Abstract 46: Initial Experience with Bedside Monitoring of Stroke and Cerebral Perfusion using Time Domain Near-infrared Spectroscopy (TD-NIRS): Feasibility and Future Directions
Background: Near-infrared Spectroscopy (NIRS) may provide continuous, multiregional parenchymal bedside perfusion monitoring without the risks of patient transport, contrast, or radiation. Time-domain NIRS (TD-NIRS) uses pulsed light attenuation at multiple wavelengths (600-950 nm) to discretely quantify oxyhemoglobin and deoxyhemoglobin and determine total hemoglobin, oxygen saturation (OS) and cerebral blood volume (BV) in the region between each light source and detector. This study aimed to assess the feasibility of employing a novel TD-NIRS technology to assess absolute levels of cerebral BV and OS with broad spatial coverage in order to detect regions of ischemia.
Methods: Ischemic stroke (IS) and subarachnoid hemorrhage (SAH) patients underwent TD-NIRS measurements. IS patients were fitted with a rectangular probe over the region of ischemia (2 rows of 4 sources between 3 rows of 5 detectors), using CT as a guide (external acoustic meatus as reference). SAH patients were fitted with a linear “anterior crown” probe with light sources and detectors arranged alternating in a single row (7 sources, 6 detectors). Clearance above the frontal sinus was guided by CT imaging (nasion as reference). 1.8 cm separated all source-detector pairs. Time-correlated single photon-counting photomultiplier tubes detected photons to measure absorption of pulsed light emitted at 3 wavelengths (690, 805, and 835 nm). Maximal OS (OSmax) and BV (BVmax) were calculated for the entire region measured by the probe to enable multiple comparisons.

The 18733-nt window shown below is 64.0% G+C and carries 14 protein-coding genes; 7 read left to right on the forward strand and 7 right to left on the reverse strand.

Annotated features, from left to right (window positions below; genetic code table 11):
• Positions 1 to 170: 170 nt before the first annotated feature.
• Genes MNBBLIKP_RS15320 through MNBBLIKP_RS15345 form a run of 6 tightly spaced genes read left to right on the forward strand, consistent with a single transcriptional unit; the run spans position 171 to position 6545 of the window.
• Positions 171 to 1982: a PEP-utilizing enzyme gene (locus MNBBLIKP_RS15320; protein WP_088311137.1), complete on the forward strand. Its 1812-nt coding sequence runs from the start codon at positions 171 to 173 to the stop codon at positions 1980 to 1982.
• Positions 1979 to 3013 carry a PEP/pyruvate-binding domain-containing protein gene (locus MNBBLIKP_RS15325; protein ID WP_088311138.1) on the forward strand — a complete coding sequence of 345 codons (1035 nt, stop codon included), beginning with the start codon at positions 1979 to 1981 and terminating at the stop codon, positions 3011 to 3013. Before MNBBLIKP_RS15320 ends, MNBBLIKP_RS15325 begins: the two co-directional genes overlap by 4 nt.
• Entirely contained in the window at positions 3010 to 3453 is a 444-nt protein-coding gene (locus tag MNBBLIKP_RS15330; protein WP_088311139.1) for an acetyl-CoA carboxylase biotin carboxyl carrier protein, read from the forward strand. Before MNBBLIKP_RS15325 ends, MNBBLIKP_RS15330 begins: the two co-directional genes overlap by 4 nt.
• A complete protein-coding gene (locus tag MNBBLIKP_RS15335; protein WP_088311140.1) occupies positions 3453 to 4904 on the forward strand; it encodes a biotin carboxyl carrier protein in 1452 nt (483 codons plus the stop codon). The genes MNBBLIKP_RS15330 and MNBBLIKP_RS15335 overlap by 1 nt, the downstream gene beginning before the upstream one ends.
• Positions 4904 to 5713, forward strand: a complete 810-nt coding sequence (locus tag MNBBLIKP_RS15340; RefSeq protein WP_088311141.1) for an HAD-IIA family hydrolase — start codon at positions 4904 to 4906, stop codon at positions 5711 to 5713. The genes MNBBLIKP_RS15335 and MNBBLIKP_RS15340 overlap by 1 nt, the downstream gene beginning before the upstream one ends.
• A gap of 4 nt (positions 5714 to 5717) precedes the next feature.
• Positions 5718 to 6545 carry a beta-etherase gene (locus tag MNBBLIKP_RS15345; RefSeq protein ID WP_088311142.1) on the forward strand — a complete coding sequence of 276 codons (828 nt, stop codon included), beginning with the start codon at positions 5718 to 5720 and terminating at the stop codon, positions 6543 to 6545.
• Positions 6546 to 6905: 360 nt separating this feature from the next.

Results: In IS patients, ischemic regions (n=4) had an OSmax of 65.8 SD 13.1; contralateral normal tissue had an OSmax of 85.3 SD 27.1 (paired t-test; p 0.14). Ischemic regions had a BVmax of 76.25 SD 24.17 compared with 104.0 SD 42.5 in contralateral normal tissue (p 0.18). Regional inspection showed good visual correlation with infarcts (Figure). Of SAH patients with serial measures (n=2), one developed heparin-induced thrombocytopenia and bilateral infarcts, coincident with decreased BVmax on the right (72, day 1; 48, day 12) and left (153, day 1; 56, day 12); OS did not change.
Conclusion: We were able to calculate multiregional BV and OS for patients with cerebral ischemia. Despite small sample size, we demonstrated a trend between contralateral (ischemic stroke) and historical (subarachnoid hemorrhage) controls. Leakage of light and absorption by hair produced artifacts that will require improvement in future applications. This system requires validation and further ergonomic refinement but has potential to enable continuous multiregional parenchymal monitoring.
- © 2012 by American Heart Association, Inc.